Previous research shows that entrepreneurial ventures provide women the opportunities to practice leadership (Bullough et al., 2015). In other words, entrepreneurial creativity and independence may allow women to become effective leaders. Such topics are not only important for reconsidering the role of gender in leadership and evaluating conceptualizations of leadership but also most appropriate for South Asia where gender inequities appear to be more significant than in the west (UNDP, 2013).
However, there are also several South Asian women who are defying organizational and social norms (Pio and Syed, 2013). Some of these women are leading multinational corporations, while others are at the forefront of socio-economic change through their entrepreneurial ventures. For example, Malala Yusafzai’s effort for girls’ right to education, Kiran Mazumdar Shaw’s rise as the Indian biotech queen, Bibi Russell’s building of a pioneering fashion house in Bangladesh, Naina Lal Kidwai’s appointment as the Indian Country Head of HSBC, Nasreen Kasuri as the Founder of the international chain of Beaconhouse School System in Pakistan and Roshane Zafar’s drive as an award-winning Pakistani social entrepreneur.
Papers included in this SI highlight diverse, local and unexplored perspectives that can enrich theoretical developments in gender and leadership and offer “frame-breaking” insights (Youssef and Luthans, 2012). A brief overview of the papers is provided below.
In their paper titled “Navratna – the nine gems: illuminating enablers, barriers and vignettes of South-Asian women leaders”, Pio, Kilpatrick and LeFevre use the notion of Navratna, the nine precious gems of ancient Indian literature, to frame reflections on South-Asian women leaders. The authors discuss five barriers to women’s leadership in the region and also suggest five enablers to assist women to take up the challenges of leadership in South Asia. Then, taking the gems of leadership roles in business, politics, academia and other fields, the paper provides examples of women leaders “whose sparking excellence in their fields illuminates paths for others to follow”.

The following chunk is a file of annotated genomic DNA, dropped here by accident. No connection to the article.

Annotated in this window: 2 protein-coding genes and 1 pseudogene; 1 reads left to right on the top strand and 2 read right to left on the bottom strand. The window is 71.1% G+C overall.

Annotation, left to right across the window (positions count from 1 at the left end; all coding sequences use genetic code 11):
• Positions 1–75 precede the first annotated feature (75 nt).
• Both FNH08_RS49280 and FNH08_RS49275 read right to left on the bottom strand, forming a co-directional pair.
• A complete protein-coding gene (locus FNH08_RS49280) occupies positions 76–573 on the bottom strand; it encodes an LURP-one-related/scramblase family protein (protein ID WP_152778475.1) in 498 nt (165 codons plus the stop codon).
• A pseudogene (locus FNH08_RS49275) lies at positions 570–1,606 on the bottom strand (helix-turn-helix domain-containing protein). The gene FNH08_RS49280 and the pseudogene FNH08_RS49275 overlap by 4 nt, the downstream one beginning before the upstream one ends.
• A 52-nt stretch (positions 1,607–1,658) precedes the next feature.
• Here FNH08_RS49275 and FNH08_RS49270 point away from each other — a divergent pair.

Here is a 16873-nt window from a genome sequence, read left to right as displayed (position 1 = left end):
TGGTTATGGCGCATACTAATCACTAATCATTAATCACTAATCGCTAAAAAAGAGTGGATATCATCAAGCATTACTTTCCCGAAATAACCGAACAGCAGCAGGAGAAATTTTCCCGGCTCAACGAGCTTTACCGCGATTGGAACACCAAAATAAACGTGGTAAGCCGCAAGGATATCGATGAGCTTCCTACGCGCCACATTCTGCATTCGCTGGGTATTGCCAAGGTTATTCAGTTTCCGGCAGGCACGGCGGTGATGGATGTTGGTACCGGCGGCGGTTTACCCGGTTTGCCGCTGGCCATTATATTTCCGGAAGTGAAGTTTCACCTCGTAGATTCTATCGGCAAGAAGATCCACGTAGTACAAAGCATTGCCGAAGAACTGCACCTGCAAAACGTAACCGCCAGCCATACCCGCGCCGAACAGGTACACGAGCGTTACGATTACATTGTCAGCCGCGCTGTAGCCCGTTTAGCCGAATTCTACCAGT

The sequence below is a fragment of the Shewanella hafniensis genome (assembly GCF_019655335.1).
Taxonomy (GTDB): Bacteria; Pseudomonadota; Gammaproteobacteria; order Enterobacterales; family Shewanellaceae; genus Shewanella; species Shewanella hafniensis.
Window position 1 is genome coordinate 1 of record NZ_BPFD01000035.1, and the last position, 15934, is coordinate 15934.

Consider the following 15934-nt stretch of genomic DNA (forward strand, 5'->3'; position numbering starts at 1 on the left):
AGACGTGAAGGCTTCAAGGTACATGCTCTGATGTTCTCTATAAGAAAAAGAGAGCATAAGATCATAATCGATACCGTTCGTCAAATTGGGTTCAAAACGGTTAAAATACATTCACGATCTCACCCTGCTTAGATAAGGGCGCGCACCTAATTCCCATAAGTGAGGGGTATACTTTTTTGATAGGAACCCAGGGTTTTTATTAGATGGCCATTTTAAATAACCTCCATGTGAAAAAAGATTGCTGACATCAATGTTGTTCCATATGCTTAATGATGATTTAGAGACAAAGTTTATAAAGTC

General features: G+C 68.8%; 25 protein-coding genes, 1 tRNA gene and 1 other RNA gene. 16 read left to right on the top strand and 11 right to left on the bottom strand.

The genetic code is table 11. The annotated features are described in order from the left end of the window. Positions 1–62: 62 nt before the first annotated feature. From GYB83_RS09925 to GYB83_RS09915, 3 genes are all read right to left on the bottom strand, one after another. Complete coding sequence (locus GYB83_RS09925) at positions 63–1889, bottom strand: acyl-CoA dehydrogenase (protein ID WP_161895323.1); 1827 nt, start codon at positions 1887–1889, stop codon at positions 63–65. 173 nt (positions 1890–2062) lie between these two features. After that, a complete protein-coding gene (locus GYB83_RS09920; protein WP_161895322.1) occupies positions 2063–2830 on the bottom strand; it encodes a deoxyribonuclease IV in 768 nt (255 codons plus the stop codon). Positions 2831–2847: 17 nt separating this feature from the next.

In their paper titled “Investigating the glass ceiling phenomenon: an empirical study of glass ceiling’s effects on selection, promotion and female effectiveness,” Rafiq, Saleem and Yousuf highlight hurdles in women’s progression to the organizational ladder through the concept of the glass ceiling. Their study shows how the glass ceiling results in gender inequality in high-ranking executive positions. Drawing on a survey of 210 respondents including CEOs, directors, managers and diverse professionals from public and private sectors, the study shows that the variables that influence the glass ceiling phenomenon include: female representation in the board of directors, stereotypical behavior and training and development of females. Further, this influence is examined regarding the selection and promotion of the females, as well as female effectiveness at work. The authors suggest that organizations ought to consider gender in their selection and promotion decisions. Emerging countries in Asia, such as Pakistan, need to develop policies to encourage active participation of the female workforce in upper echelon. This will reduce the dependency ratio of females, consequently driving national economic growth.
In their paper titled “Factors effecting career advancement of Indian women managers,” Datta and Agarwal explore the factors that have an effect on the women leadership pipeline of Indian organizations. Their study adopts a qualitative research methodology within a dyadic framework by including women managers and their respective supervisors in the study. The analysis reveals rich insights into the antecedent social-psychological factors of a women leadership pipeline that are summarized under three broad categories, i.e. intra-personal, interpersonal and organizational. The study contributes by exploring several social-psychological dimensions of objective-subjective career success perceptions and their interplay among the respondents. The findings suggest designing organizational interventions that can help women professionals in navigating the complex social environment in order to create their own leadership identities supported through a high quality leader-member exchange.
In their paper titled “Paradox of gender and leadership in India: a critical review of Mardaani,” Syed and Tariq shed light on the paradoxical and dynamic nature of gender and leadership in India through a critical review of Indian film Mardaani (meaning: mannish). The review shows that masculine stereotypes of leadership are simultaneously reinforced and shattered in the Indian context, and that despite all the odds, women’s role in organizations is characterized of dynamism and change. The authors situate this review in the broader context of gender, employment and leadership in India and offer a critical analysis. Their analysis has two implications. First, it indicates that women are equally capable of demonstrating worthy leadership. Second, it highlights that being a leader, or “mannish,” in the workplace does not mean that women are not responsible for the domestic and caring duties at home. In fact, female leaders in India continue to perform the double shift by struggling to balance their roles in the workplace and their personal lives.